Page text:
A New Risk amidst Economic Recovery
Yopie Hidayat (Contributor)
THE world economy is starting to get back on its feet after it was brought down by the pandemic. In the United States, vaccination roll out has stimulated the economy. Consumers spending has increased. The Chinese economy showed extraordinary growth in the first quarter of 2021, at 18.3 percent year-on-year. In Indonesia, economic growth statistics for Q1 of 2021 will only be released next month. However, a positive outlook can be gleaned from the trade balance.
The high velocity of China’s economic growth has been a boon to Indonesia. Demand for various commodities soared, together with their prices. As a result, the total value of Indonesia’s exports in March has reached US$18.35 billion. There was a 30.47 percent jump compared to the same month last year.
But for Indonesia, import numbers are a better illustration of economic recovery. In general, Indonesia’s manufacturing industry still uses imported raw materials. Therefore, the increase in imports on March to US$16.79 billion, which is 25.73 percent higher than March of last year, reflects a significant increase in activity in the industry sector.
Even though the situation is improving, a new risk is arising in the market. Foreign portfolio investment is retreating. Since the start of February to April 14, foreign money which had been comfortably parked in various Indonesian government bonds started to leave. The total value amounted to around Rp32 trillion.
The attractiveness of Indonesian government bonds as an investment destination is declining. One of the reasons is the huge deficit in government budget to the point that Bank Indonesia (BI) must shoulder part of it. BI bought bonds directly from the government to cover the deficit. In other words, BI is printing money to finance government’s budget deficit.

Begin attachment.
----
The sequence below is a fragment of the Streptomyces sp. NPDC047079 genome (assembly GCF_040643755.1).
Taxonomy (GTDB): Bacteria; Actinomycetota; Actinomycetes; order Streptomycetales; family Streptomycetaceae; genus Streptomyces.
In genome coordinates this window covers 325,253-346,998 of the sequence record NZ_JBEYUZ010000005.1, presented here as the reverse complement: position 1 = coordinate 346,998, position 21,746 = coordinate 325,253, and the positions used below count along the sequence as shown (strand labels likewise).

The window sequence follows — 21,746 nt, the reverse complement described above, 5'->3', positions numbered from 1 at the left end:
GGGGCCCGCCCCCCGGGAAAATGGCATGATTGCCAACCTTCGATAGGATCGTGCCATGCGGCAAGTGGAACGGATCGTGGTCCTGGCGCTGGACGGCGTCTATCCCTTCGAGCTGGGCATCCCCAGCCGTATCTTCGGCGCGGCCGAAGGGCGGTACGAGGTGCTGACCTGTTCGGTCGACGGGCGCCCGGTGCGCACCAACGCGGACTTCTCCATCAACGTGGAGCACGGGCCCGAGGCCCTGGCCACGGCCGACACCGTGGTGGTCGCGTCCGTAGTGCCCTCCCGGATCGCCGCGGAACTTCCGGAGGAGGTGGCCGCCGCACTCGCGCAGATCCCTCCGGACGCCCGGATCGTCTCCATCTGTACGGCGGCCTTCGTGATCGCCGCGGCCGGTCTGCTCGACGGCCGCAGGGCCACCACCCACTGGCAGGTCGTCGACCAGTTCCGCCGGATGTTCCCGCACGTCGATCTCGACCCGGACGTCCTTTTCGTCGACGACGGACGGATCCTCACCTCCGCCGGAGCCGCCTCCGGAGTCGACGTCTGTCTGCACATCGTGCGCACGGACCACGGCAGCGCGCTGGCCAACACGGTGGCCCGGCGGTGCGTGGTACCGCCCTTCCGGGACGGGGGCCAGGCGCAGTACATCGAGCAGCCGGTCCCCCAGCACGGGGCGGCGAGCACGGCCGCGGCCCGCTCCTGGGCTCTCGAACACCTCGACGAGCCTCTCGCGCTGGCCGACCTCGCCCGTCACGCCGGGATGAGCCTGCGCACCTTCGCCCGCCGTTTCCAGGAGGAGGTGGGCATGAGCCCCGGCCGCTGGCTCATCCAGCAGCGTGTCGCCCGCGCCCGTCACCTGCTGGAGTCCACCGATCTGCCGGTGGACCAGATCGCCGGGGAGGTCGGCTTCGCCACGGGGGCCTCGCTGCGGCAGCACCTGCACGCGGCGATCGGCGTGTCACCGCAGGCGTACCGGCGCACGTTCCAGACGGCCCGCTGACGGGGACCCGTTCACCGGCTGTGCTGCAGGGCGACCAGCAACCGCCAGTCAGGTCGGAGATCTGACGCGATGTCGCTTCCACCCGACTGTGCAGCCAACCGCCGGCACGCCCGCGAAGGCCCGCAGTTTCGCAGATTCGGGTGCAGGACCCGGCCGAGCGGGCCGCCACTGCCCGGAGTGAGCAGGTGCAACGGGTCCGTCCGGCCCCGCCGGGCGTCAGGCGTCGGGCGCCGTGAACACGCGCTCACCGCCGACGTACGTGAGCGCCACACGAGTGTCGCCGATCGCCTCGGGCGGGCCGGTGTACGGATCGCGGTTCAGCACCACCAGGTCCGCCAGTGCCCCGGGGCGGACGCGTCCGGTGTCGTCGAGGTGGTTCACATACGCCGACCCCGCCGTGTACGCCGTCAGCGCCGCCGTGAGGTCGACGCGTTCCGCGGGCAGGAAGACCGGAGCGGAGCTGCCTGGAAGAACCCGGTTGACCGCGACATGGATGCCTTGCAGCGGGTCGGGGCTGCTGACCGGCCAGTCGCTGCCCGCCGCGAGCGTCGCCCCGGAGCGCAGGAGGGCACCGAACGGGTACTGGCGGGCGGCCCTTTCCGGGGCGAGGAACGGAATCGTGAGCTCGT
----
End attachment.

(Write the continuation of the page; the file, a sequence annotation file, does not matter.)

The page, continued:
This policy has raised questions among foreign investors, especially with regards to credibility. There is a risk that the rupiah will lose value if this policy continues. Meanwhile, seeing how the government’s budget will still suffer a deficit up to Rp1,006 trillion this year, it looks like the government must still rely on BI’s money printing press to patch up that gaping hole of deficit.
As if that were not enough, there has been a new development that could trigger foreign capital exodus from Indonesia. On Wednesday, April 14, the Federal Reserve Chair Jerome Powell sent out a signal to the markets. This is not about interest rates. The Fed’s targets for inflation and unemployment in the US are still very far from being realized. As such, the Fed’s interest rates will stay at around zero percent until 2023. This time, Powell sent out a signal about the continuation of the Fed’s liquidity injection into the financial market.
Besides holding interest rates at nearly zero percent, the Fed has helped financial markets by buying various assets, including US government bonds. In short, the Fed keeps printing US dollars and pumping it into the market. Due to the Fed’s actions, the prices of various assets in the market keep climbing. Money is abundant even though the real economy is in a slump as the pandemic rages on.
On that Wednesday, Powell signaled that the Fed will start tapering, or reducing their asset purchases, well before interest rates go up. This can be anytime in the short term. Since the pandemic broke out, the Fed has had injected US$80 billion of liquidity per month. If this injection of liquidity decreases, emerging markets will be hit the hardest. Once liquidity in the market starts tightening, investment funds will leave emerging markets and go back to America.
As usual, the market has started moving even though the tapering is still a signal. The rupiah exchange rate that has weakened since February fall even deeper to around Rp14,600 per US dollar. This is the beginning. The pressure will intensify once the Fed starts its tapering.